The wishes of Cairns leaders have been answered in a Queensland budget that has ‘no major disappointments’ for the region.
Water users in the Cairns Regional Council area have escaped a $226 per year bill hike after the state government set aside $107.5 million to complete stage one of the Cairns Water Security Program.
The commitment is subject to matching Australian Government funding – which has already been pledged – along with the completion of a business case.
Mayor Bob Manning said it’s a major win for residents.
“Having $215 million of committed funding certainly alleviates the burden,” he said.
“So, we thank the Queensland Government, and in particular Minister Butcher, for their commitment which recognises how critical water security is to the future prosperity of our community.
“And I’d also like to thank the Cairns community for getting behind this project and working with Council to achieve this outcome.”
Without outside investment, water users faced individual bill hikes of almost $7,000 over three decades.
Council is well on the way to completing its business case and will now seek meetings with both the state and federal governments to map a path to delivery.
The Queensland budget will deliver an unexpected net operating surplus of $1.9 billion for the 2021/22 financial year, due to surging coal and oil prices and a booming housing market.
That’s led to a big spend in health, including $9.8 billion on health service expansions.
Securing more hospital beds was a major priority for economic and development advocacy group Advance Cairns and Executive Chair Nick Trompf said the budget has delivered.
“It addresses overcrowding with a total of 141 beds,” he said.
“45 beds will go into a leased building over the next two years.
“Another 96 beds will go into a new surgical unit that’s going to be built on a site to be determined but slated for completion by 2026.”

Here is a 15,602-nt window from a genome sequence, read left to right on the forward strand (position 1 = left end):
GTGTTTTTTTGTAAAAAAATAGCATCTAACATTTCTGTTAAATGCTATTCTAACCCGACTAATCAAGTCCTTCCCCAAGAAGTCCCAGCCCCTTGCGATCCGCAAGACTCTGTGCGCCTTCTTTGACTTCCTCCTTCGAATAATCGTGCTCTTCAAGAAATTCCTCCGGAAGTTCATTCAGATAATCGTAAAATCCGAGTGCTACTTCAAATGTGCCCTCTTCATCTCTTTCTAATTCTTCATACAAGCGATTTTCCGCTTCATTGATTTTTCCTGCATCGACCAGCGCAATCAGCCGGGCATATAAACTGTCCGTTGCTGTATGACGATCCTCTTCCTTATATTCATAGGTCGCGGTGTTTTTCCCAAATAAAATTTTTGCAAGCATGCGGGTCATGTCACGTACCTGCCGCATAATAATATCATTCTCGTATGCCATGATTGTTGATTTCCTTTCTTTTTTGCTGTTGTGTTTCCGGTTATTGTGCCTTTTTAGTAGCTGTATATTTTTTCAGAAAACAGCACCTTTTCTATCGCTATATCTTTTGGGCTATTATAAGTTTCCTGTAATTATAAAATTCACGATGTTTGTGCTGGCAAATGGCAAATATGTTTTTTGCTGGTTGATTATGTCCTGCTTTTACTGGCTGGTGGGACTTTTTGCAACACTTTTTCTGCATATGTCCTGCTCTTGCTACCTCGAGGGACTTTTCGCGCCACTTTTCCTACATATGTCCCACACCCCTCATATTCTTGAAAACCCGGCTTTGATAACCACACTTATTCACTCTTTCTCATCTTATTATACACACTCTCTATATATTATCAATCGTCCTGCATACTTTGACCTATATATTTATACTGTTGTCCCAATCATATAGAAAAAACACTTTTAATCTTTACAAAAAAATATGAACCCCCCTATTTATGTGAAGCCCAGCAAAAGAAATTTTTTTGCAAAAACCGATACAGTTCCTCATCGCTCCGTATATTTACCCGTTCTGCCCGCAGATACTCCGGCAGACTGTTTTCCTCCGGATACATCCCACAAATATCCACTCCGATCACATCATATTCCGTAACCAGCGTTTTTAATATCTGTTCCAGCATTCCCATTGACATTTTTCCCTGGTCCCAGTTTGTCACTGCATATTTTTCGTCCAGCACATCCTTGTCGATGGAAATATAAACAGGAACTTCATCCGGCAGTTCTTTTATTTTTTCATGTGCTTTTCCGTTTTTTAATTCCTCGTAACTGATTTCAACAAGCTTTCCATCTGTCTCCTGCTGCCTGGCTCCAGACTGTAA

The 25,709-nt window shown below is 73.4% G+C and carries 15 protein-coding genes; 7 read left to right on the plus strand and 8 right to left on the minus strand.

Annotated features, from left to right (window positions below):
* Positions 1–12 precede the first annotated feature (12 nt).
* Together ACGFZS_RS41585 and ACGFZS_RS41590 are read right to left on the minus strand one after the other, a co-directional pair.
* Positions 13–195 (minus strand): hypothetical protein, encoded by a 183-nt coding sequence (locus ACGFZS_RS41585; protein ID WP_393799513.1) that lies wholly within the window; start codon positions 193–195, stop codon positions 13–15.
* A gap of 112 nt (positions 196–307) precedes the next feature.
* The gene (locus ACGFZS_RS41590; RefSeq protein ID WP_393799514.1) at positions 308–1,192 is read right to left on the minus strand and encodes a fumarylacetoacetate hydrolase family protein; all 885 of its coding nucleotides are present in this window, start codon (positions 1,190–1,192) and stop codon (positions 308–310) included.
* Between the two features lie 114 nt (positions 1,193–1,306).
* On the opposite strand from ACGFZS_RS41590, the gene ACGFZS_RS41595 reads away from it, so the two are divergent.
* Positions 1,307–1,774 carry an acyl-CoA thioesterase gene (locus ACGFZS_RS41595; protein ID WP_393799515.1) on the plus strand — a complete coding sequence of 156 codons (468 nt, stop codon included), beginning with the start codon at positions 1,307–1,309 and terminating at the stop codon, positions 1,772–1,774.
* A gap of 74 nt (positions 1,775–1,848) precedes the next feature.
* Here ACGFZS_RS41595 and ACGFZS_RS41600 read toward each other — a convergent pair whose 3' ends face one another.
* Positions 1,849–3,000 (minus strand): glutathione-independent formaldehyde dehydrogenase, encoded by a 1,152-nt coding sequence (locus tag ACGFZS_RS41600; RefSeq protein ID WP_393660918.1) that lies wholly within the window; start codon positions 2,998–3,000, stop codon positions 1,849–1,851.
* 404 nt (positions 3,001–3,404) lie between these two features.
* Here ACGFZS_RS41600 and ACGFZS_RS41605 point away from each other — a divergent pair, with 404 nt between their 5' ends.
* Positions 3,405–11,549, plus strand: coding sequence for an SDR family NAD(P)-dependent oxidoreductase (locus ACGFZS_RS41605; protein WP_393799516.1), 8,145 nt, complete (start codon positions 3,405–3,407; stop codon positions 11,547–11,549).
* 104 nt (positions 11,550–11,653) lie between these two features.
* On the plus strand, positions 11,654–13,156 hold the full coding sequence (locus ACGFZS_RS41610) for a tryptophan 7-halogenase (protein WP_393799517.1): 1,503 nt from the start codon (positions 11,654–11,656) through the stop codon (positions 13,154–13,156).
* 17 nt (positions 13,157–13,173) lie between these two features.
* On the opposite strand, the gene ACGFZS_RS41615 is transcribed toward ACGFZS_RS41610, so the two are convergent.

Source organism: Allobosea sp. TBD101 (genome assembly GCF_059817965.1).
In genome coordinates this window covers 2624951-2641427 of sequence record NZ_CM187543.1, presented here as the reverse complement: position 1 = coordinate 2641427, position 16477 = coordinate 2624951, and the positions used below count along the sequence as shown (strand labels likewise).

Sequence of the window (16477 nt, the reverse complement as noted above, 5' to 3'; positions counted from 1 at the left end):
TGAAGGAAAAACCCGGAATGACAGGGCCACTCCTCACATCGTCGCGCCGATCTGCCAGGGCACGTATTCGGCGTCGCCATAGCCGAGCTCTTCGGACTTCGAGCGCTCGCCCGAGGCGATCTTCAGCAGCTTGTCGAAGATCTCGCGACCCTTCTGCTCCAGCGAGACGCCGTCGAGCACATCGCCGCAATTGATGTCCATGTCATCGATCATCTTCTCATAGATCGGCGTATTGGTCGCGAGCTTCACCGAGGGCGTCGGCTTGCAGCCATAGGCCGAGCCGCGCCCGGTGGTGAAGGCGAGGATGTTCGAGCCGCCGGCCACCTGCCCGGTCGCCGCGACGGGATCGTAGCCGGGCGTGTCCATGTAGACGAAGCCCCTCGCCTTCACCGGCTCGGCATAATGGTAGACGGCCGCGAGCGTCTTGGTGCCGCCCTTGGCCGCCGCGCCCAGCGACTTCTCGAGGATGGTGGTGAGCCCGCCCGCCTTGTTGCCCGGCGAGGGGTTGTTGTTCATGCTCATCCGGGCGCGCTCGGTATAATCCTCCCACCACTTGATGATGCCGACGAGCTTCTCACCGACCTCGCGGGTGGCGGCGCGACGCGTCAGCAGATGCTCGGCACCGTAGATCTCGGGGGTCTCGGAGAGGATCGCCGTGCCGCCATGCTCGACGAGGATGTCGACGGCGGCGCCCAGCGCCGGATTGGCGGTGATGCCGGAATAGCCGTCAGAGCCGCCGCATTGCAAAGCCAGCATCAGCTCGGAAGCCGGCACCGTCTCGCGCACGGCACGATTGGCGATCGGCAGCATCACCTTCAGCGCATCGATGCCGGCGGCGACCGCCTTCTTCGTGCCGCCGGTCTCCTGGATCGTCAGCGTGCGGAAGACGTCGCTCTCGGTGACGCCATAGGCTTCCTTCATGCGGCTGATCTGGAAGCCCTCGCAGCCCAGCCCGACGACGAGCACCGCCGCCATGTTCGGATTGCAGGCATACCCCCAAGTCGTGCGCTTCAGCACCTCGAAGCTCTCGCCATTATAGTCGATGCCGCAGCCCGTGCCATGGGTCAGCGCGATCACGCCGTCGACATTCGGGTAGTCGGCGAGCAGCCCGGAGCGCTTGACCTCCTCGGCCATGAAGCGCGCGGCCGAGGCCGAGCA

The budget also reveals an $11-million dollar spend to buy land from James Cook University for a parcel of the land the university purchased for its University Hospital Precinct.
The land transfer was announced last year but the deal at the time was commercial in confidence.
“A detailed business case is underway to construct the Cairns Health Innovation Centre on that land,” Mr Trompf said.
“Once that is complete, we come back hunting again for $150-million to $200-million to build the centre.”
Another major win was the confirmation of a promise made during the federal election campaign for $150-million in funding to upgrade the Cairns Marine Precinct to match the commonwealth pledge.
“The timing is not clear but the commitment is clearly there and it’s represented front and centre,” Mr Trompf said.
“That’s essentially locked and loaded but it will be subject to planning as to when that money flows.”
“The region has done surprisingly well – there are no major disappointments.”
- The Queensland Government budget commits to fund a project to secure Cairns' drinking water supply
- Funding for 141 new beds at Cairns Hospital is also included
- The government has also followed up on its promise to foot its share to upgrade the Cairns Marine Precinct